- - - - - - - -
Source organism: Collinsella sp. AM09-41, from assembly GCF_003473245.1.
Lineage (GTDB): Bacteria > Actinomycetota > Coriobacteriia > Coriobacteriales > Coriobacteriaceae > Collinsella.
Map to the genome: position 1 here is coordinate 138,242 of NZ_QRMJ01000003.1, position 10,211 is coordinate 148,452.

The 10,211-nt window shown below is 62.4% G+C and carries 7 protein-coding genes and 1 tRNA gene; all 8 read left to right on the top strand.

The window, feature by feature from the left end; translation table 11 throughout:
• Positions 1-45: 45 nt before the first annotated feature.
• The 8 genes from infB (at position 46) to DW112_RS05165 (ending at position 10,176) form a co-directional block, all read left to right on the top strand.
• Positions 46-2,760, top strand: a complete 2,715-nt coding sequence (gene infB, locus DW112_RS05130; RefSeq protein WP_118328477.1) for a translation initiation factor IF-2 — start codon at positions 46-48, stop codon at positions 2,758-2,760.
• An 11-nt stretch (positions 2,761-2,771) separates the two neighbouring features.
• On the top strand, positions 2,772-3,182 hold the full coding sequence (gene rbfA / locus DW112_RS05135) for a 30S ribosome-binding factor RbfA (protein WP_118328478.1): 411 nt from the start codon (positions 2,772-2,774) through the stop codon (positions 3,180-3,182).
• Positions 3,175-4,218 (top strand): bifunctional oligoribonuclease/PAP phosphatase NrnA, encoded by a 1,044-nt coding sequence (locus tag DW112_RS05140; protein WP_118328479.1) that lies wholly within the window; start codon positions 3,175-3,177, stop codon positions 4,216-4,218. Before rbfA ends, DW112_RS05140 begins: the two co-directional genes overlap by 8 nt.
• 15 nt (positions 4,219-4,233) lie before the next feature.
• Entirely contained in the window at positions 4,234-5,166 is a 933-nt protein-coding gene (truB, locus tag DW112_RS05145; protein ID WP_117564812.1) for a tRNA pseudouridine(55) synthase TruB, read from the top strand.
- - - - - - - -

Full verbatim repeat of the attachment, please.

Source organism: Collinsella sp. AM09-41, from assembly GCF_003473245.1.
Lineage (GTDB): Bacteria > Actinomycetota > Coriobacteriia > Coriobacteriales > Coriobacteriaceae > Collinsella.
Map to the genome: position 1 here is coordinate 138,242 of NZ_QRMJ01000003.1, position 10,211 is coordinate 148,452.

The 10,211-nt window shown below is 62.4% G+C and carries 7 protein-coding genes and 1 tRNA gene; all 8 read left to right on the top strand.

The window, feature by feature from the left end; translation table 11 throughout:
• Positions 1-45: 45 nt before the first annotated feature.
• The 8 genes from infB (at position 46) to DW112_RS05165 (ending at position 10,176) form a co-directional block, all read left to right on the top strand.
• Positions 46-2,760, top strand: a complete 2,715-nt coding sequence (gene infB, locus DW112_RS05130; RefSeq protein WP_118328477.1) for a translation initiation factor IF-2 — start codon at positions 46-48, stop codon at positions 2,758-2,760.
• An 11-nt stretch (positions 2,761-2,771) separates the two neighbouring features.
• On the top strand, positions 2,772-3,182 hold the full coding sequence (gene rbfA / locus DW112_RS05135) for a 30S ribosome-binding factor RbfA (protein WP_118328478.1): 411 nt from the start codon (positions 2,772-2,774) through the stop codon (positions 3,180-3,182).
• Positions 3,175-4,218 (top strand): bifunctional oligoribonuclease/PAP phosphatase NrnA, encoded by a 1,044-nt coding sequence (locus tag DW112_RS05140; protein WP_118328479.1) that lies wholly within the window; start codon positions 3,175-3,177, stop codon positions 4,216-4,218. Before rbfA ends, DW112_RS05140 begins: the two co-directional genes overlap by 8 nt.
• 15 nt (positions 4,219-4,233) lie before the next feature.
• Entirely contained in the window at positions 4,234-5,166 is a 933-nt protein-coding gene (truB, locus tag DW112_RS05145; protein ID WP_117564812.1) for a tRNA pseudouridine(55) synthase TruB, read from the top strand.